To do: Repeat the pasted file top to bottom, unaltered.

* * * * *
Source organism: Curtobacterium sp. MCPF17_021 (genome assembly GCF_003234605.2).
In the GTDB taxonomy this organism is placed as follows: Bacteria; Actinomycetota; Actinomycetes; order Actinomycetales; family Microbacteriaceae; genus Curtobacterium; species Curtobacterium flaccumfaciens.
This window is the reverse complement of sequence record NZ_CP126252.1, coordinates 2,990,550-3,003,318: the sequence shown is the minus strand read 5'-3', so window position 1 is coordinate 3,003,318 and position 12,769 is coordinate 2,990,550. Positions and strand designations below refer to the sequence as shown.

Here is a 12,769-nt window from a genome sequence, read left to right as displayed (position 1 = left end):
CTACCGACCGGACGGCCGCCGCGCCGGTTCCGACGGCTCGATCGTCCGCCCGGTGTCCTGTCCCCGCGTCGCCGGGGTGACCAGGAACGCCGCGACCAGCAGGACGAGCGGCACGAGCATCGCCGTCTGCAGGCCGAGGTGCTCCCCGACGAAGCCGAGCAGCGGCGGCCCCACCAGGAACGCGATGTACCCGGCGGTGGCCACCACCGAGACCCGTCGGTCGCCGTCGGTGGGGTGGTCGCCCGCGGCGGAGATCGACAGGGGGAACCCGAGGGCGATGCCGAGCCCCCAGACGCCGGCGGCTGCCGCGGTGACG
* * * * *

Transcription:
Source organism: Curtobacterium sp. MCPF17_021 (genome assembly GCF_003234605.2).
In the GTDB taxonomy this organism is placed as follows: Bacteria; Actinomycetota; Actinomycetes; order Actinomycetales; family Microbacteriaceae; genus Curtobacterium; species Curtobacterium flaccumfaciens.
This window is the reverse complement of sequence record NZ_CP126252.1, coordinates 2,990,550-3,003,318: the sequence shown is the minus strand read 5'-3', so window position 1 is coordinate 3,003,318 and position 12,769 is coordinate 2,990,550. Positions and strand designations below refer to the sequence as shown.

Here is a 12,769-nt window from a genome sequence, read left to right as displayed (position 1 = left end):
CTACCGACCGGACGGCCGCCGCGCCGGTTCCGACGGCTCGATCGTCCGCCCGGTGTCCTGTCCCCGCGTCGCCGGGGTGACCAGGAACGCCGCGACCAGCAGGACGAGCGGCACGAGCATCGCCGTCTGCAGGCCGAGGTGCTCCCCGACGAAGCCGAGCAGCGGCGGCCCCACCAGGAACGCGATGTACCCGGCGGTGGCCACCACCGAGACCCGTCGGTCGCCGTCGGTGGGGTGGTCGCCCGCGGCGGAGATCGACAGGGGGAACCCGAGGGCGATGCCGAGCCCCCAGACGCCGGCGGCTGCCGCGGTGACG